Objectives: The Internet may provide a cost-effective means to collect outcomes data needed to improve the quality and efficiency of medical care. We explored the feasibility and methodology of a longitudinal outcomes study of Internet users who have ulcerative colitis (UC).
Methods: We created an open-enrollment electronic survey of Internet users who have UC and recorded the number of respondents, their demographics, and their willingness to participate.
Results: In a 2-month period, 582 users browsed the survey, 172 (30%) completed the questionnaire, and 162 (95%) reported willingness to enroll this study. Eighty-three percent were willing to release their medical records to verify their diagnosis. Most (> 70%) had the same E-mail address over 2 yr, suggesting that long-term follow-up could be performed electronically. In comparison with the male predominance of Internet users, respondents had gender distribution similar to that of patients who have UC. In comparison with the general population, respondents have higher education and higher household income.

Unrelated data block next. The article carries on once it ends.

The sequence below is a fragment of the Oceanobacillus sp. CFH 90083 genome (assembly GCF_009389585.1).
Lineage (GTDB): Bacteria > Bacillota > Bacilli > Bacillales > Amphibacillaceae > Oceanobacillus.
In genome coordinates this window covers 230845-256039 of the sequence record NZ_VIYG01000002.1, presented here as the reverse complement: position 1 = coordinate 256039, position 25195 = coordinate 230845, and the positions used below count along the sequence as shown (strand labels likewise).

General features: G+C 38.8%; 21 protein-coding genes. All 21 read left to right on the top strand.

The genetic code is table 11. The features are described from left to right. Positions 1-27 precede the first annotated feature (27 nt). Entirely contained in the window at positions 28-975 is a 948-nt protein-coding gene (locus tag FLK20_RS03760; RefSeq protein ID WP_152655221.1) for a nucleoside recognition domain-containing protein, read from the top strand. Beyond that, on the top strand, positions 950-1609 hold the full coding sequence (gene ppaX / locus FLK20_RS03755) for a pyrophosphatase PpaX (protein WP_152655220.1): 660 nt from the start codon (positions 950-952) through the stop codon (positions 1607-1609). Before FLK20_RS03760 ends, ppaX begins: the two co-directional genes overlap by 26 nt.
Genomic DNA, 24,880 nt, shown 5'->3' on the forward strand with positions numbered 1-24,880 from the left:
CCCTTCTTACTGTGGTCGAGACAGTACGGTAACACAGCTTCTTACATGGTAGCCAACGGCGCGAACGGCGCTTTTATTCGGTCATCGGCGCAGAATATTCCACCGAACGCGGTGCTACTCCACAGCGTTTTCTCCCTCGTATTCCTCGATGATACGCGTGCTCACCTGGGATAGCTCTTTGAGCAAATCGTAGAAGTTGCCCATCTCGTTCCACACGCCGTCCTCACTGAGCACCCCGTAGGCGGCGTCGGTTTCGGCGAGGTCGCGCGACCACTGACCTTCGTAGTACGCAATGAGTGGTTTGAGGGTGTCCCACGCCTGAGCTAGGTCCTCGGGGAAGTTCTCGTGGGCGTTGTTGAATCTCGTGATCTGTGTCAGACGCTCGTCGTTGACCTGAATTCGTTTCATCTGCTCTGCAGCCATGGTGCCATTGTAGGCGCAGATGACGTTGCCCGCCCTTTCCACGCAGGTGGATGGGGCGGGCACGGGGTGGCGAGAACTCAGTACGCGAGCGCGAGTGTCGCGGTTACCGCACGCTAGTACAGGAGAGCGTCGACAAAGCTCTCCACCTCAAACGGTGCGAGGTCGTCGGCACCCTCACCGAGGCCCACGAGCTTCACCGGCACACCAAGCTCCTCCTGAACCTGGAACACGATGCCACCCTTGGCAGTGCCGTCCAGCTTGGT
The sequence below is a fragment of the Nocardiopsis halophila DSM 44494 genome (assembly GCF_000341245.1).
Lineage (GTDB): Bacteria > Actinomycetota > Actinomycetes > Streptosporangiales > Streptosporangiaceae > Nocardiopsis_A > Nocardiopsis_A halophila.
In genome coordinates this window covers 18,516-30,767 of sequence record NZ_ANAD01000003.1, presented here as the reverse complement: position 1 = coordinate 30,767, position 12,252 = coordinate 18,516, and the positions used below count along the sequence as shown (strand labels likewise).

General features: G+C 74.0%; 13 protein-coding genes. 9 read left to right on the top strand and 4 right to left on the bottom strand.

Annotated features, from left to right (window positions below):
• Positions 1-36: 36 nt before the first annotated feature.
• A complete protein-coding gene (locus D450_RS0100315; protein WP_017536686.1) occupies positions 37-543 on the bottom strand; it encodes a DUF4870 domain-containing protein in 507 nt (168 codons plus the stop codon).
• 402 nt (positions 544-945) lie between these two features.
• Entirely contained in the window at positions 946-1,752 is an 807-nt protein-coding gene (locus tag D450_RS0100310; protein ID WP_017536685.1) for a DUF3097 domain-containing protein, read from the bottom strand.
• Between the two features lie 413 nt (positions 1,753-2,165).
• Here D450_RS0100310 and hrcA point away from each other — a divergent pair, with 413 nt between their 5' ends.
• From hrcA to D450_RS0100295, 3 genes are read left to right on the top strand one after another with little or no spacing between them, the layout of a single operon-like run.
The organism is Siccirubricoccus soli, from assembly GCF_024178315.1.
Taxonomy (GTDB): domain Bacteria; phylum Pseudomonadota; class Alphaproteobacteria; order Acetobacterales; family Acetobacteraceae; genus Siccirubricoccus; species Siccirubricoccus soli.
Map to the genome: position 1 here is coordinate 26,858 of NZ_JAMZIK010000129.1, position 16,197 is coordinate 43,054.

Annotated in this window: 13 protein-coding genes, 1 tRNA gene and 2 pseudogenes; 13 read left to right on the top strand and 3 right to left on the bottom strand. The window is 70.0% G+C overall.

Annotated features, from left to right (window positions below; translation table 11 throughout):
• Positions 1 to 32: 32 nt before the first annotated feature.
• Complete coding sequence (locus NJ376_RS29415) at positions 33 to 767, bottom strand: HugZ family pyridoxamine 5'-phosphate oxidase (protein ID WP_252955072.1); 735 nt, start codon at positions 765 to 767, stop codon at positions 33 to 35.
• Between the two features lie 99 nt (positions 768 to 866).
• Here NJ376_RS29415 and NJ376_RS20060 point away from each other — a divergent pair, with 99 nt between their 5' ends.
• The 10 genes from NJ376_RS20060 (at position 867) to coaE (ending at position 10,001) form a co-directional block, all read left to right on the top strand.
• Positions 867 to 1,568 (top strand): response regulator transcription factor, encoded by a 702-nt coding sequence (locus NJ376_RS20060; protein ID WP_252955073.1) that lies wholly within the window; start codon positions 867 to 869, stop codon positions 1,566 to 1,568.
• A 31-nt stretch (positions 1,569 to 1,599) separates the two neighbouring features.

Conclusions: The Internet community could serve as a resource for general population outcome studies. Selection bias due to limited availability and use of the networked computers may affect results. The Internet community, however, is expanding rapidly, so it should become more representative of the general population.